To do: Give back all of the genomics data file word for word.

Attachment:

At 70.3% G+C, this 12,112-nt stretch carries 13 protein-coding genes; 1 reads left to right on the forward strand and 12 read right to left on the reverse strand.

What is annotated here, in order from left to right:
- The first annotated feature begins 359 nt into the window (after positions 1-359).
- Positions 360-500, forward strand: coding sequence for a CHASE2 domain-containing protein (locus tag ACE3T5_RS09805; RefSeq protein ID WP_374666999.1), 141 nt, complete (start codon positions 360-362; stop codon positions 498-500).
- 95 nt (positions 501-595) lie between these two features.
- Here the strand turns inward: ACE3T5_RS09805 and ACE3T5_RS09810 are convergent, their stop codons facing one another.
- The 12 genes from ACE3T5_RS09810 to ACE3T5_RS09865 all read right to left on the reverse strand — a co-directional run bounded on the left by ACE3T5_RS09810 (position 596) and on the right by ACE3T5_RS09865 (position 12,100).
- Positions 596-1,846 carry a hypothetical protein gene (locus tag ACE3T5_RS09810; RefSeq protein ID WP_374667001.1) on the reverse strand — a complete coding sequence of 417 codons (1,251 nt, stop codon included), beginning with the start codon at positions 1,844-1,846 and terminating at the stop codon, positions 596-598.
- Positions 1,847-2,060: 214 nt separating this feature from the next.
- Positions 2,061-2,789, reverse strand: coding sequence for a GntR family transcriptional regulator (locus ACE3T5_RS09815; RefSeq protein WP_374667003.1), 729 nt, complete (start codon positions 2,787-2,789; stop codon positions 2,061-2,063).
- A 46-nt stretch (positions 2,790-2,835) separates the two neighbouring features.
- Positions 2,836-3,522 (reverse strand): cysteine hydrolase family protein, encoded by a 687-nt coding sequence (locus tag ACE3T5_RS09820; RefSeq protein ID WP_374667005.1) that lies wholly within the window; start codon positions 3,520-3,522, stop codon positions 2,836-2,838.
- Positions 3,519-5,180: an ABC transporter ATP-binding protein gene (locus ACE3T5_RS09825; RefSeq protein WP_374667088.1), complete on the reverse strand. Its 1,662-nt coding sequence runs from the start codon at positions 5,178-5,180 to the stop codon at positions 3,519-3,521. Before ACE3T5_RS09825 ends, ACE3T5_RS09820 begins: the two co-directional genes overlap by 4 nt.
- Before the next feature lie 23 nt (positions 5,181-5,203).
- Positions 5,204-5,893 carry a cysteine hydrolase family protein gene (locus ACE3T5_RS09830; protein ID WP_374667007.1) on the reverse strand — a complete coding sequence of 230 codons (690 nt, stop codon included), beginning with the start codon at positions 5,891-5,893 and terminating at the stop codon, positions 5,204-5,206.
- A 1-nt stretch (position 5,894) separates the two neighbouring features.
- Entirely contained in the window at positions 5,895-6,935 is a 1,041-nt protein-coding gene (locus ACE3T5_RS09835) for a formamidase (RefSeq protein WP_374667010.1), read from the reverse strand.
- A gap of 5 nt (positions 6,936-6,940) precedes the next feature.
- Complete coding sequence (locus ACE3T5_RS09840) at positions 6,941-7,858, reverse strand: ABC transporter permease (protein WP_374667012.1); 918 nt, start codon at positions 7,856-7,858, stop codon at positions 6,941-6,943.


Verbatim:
At 70.3% G+C, this 12,112-nt stretch carries 13 protein-coding genes; 1 reads left to right on the forward strand and 12 read right to left on the reverse strand.

What is annotated here, in order from left to right:
- The first annotated feature begins 359 nt into the window (after positions 1-359).
- Positions 360-500, forward strand: coding sequence for a CHASE2 domain-containing protein (locus tag ACE3T5_RS09805; RefSeq protein ID WP_374666999.1), 141 nt, complete (start codon positions 360-362; stop codon positions 498-500).
- 95 nt (positions 501-595) lie between these two features.
- Here the strand turns inward: ACE3T5_RS09805 and ACE3T5_RS09810 are convergent, their stop codons facing one another.
- The 12 genes from ACE3T5_RS09810 to ACE3T5_RS09865 all read right to left on the reverse strand — a co-directional run bounded on the left by ACE3T5_RS09810 (position 596) and on the right by ACE3T5_RS09865 (position 12,100).
- Positions 596-1,846 carry a hypothetical protein gene (locus tag ACE3T5_RS09810; RefSeq protein ID WP_374667001.1) on the reverse strand — a complete coding sequence of 417 codons (1,251 nt, stop codon included), beginning with the start codon at positions 1,844-1,846 and terminating at the stop codon, positions 596-598.
- Positions 1,847-2,060: 214 nt separating this feature from the next.
- Positions 2,061-2,789, reverse strand: coding sequence for a GntR family transcriptional regulator (locus ACE3T5_RS09815; RefSeq protein WP_374667003.1), 729 nt, complete (start codon positions 2,787-2,789; stop codon positions 2,061-2,063).
- A 46-nt stretch (positions 2,790-2,835) separates the two neighbouring features.
- Positions 2,836-3,522 (reverse strand): cysteine hydrolase family protein, encoded by a 687-nt coding sequence (locus tag ACE3T5_RS09820; RefSeq protein ID WP_374667005.1) that lies wholly within the window; start codon positions 3,520-3,522, stop codon positions 2,836-2,838.
- Positions 3,519-5,180: an ABC transporter ATP-binding protein gene (locus ACE3T5_RS09825; RefSeq protein WP_374667088.1), complete on the reverse strand. Its 1,662-nt coding sequence runs from the start codon at positions 5,178-5,180 to the stop codon at positions 3,519-3,521. Before ACE3T5_RS09825 ends, ACE3T5_RS09820 begins: the two co-directional genes overlap by 4 nt.
- Before the next feature lie 23 nt (positions 5,181-5,203).
- Positions 5,204-5,893 carry a cysteine hydrolase family protein gene (locus ACE3T5_RS09830; protein ID WP_374667007.1) on the reverse strand — a complete coding sequence of 230 codons (690 nt, stop codon included), beginning with the start codon at positions 5,891-5,893 and terminating at the stop codon, positions 5,204-5,206.
- A 1-nt stretch (position 5,894) separates the two neighbouring features.
- Entirely contained in the window at positions 5,895-6,935 is a 1,041-nt protein-coding gene (locus ACE3T5_RS09835) for a formamidase (RefSeq protein WP_374667010.1), read from the reverse strand.
- A gap of 5 nt (positions 6,936-6,940) precedes the next feature.
- Complete coding sequence (locus ACE3T5_RS09840) at positions 6,941-7,858, reverse strand: ABC transporter permease (protein WP_374667012.1); 918 nt, start codon at positions 7,856-7,858, stop codon at positions 6,941-6,943.